It’s funny that literally just before I sat down to write this review, I noticed a couple of “Twitter mates” – that is to say in typical modern style we’ve never met each other but converse by social media more than I do with actual family – discussing Love/Hate. The LA band were the first I ever saw live (when they opened for Skid Row and LA Guns in 1991) but that accolade should have gone to FM.

They opened for Bon Jovi a couple of times and me and MV’s Don really wanted to go to the Birmingham show. Plans were thwarted by my late mother, who didn’t take kindly to the idea that her disabled son (either 12 or 13 at the time) would be going to a gig with 12,000 others on a school night.

I am not sure I ever forgave her for that, or indeed for robbing me of going to Wembley in 1991 to watch my team in a cup final, but I am over it now, I think. Maybe.

The point of this edition of All Our Yesterdays is to firstly use my reviews as catharsis, like always, but also to underline for any late comers just how good FM have been and for how long. Look there’s no big reveal here, no big bombshell, “Thirteen” (it’s their 13th record and FM don’t do razzmatazz) is simply a damn good record, from a band that is the best melodic rock outfit in the world.

If you like FM you will love this. If you don’t then that’s cool, FM aren’t bothered anyway, frankly.

Their fifth album in 12 years since their naughties comeback became serious (and me and Don did get to see them open for Thin Lizzy) starts in strident fashion. “Shaking The Tree” is a plea for us to “make our voices heard”, because “the revolution’s coming”. It’s not. Capitalism exists to make sure we know our place, after all, but good God, if it does, then I want Steve Overland to sing the new anthem.

The best voice in rock (I’ll except no argument otherwise) is in stunning form here, even by his standards, and the fella knows how to write FM songs too. “Waiting On Love” is perhaps the most FM thing of all time, like you know exactly what it’s going to do, but try repelling it. You can’t. No one could.

“Talk Is Cheap” basically plugs itself into the same vein. Jim Kirkpatrick is one of the finest guitarists there is, and there’s a chemistry with this band that few can match. “Turn This Car Around” gets “the intro sound like Springsteen” bonus points, as Jem Davies is at the forefront, and there’s a blues lick on “Love Is War”, but here’s the thing: whatever subtleties this has, it could only be FM.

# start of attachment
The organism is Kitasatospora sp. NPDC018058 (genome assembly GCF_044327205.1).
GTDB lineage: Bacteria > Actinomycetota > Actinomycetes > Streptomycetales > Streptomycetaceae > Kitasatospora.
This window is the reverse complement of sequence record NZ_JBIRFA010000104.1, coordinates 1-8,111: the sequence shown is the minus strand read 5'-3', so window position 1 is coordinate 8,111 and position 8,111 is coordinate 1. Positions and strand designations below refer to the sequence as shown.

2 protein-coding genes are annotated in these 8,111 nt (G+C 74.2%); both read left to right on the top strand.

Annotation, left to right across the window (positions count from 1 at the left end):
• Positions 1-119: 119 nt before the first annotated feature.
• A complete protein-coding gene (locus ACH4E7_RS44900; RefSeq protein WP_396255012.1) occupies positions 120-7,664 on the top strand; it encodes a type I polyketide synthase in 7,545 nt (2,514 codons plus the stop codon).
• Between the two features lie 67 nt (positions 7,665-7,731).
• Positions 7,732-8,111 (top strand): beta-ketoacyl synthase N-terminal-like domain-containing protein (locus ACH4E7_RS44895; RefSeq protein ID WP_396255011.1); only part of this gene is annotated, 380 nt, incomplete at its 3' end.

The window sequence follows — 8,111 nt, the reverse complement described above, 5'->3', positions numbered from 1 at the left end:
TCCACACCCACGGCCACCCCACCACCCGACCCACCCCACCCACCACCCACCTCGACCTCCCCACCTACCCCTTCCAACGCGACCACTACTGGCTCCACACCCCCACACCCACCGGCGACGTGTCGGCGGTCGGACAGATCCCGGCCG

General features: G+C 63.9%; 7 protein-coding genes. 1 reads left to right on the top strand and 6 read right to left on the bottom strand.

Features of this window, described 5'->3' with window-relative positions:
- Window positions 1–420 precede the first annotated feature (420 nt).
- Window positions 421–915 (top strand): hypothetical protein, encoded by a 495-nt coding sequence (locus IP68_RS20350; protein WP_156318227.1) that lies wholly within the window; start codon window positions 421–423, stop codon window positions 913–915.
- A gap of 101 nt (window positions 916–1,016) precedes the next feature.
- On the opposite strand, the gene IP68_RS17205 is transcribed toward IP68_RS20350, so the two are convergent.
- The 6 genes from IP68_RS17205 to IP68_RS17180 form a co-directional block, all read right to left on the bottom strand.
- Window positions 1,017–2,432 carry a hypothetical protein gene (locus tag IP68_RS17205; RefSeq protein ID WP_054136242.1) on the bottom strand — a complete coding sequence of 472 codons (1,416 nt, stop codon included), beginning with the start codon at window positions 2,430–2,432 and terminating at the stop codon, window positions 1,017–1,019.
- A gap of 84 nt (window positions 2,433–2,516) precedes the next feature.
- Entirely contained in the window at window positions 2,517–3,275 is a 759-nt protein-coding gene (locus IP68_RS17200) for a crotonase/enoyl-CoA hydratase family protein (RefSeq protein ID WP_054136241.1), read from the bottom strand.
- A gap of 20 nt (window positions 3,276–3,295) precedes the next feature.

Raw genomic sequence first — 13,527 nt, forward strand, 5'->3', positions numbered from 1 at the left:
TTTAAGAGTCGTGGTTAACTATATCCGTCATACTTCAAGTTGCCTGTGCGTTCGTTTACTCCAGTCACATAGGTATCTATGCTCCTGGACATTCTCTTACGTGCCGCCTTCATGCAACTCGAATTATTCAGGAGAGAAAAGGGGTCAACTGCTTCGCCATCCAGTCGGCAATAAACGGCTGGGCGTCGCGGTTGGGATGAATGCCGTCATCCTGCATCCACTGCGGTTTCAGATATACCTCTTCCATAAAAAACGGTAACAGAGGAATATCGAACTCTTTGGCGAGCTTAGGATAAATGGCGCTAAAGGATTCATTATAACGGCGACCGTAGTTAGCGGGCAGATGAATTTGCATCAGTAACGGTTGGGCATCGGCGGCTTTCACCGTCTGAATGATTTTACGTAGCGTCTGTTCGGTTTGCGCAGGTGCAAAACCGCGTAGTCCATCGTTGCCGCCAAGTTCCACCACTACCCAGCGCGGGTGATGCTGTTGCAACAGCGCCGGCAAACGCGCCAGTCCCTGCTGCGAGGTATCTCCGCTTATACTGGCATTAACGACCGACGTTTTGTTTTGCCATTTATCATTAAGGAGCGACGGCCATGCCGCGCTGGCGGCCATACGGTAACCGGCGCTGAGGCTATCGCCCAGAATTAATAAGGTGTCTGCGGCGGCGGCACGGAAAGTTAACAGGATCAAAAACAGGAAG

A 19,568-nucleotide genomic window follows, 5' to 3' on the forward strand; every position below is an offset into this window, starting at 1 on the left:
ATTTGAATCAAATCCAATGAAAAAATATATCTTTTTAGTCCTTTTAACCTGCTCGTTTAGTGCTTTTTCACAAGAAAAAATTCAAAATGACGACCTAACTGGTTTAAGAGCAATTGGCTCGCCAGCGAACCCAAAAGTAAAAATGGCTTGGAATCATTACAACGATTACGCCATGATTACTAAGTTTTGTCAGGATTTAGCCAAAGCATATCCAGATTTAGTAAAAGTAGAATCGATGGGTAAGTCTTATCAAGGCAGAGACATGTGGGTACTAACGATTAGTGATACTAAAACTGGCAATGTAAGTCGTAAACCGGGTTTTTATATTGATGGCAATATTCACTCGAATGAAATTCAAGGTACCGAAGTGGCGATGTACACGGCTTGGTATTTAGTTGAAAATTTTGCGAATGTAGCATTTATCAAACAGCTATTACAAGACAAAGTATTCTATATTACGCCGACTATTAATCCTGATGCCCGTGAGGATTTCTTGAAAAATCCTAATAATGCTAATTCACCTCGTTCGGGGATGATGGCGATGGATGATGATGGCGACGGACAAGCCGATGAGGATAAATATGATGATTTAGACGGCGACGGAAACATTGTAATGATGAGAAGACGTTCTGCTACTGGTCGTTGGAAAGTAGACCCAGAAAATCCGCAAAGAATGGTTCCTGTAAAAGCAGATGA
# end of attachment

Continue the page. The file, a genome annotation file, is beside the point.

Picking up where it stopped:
So it is there’s organ drenched opening to “Long Road Home” – a beautiful slow one about the loneliness of the road, one of the best on the record –  and a piano thing that recalls the looseness of The Faces, but its still got Overland, and as long as his heart beats it’ll do so with a proper melody.

“Be Lucky”  chugs along, Merv Goldsworthy’s bass in the spotlight, and if it was any more 1980s, Thatcher would be snatching school playing fields, “Every Man Needs A Woman” does that thing one on an FM collection always does and starts off with a proper hard rock riff, and “Just Got Started” is ready made for live performance, if it makes the set there won’t be a fist not in the air.

But you know what? Whatever this band does, it has a class. “Fight Fire With Fire” is another from the identikit school of FM, but it’s a beauty, and although they often end their albums with a ballad, not this time. “Be True To Yourself” reminds you of the revolution in the air, and “rings the mission bell”.

In a way perhaps, that brings us back where we started. In another, we never really left. I always feel the same when I watch FM support a big band: it should be you. Hell, I even subjected myself to watching Foreigner once so I could see my boys. That’s devotion.

At this point though, as my dad always says, “we are where we are” and that’ll have do to. As “Thirteen” finishes though, just be glad FM exist at all. They are the best in their field. This 54 minutes and 46 seconds of unblemished goodness underlines it, yet again.

Rating 9/10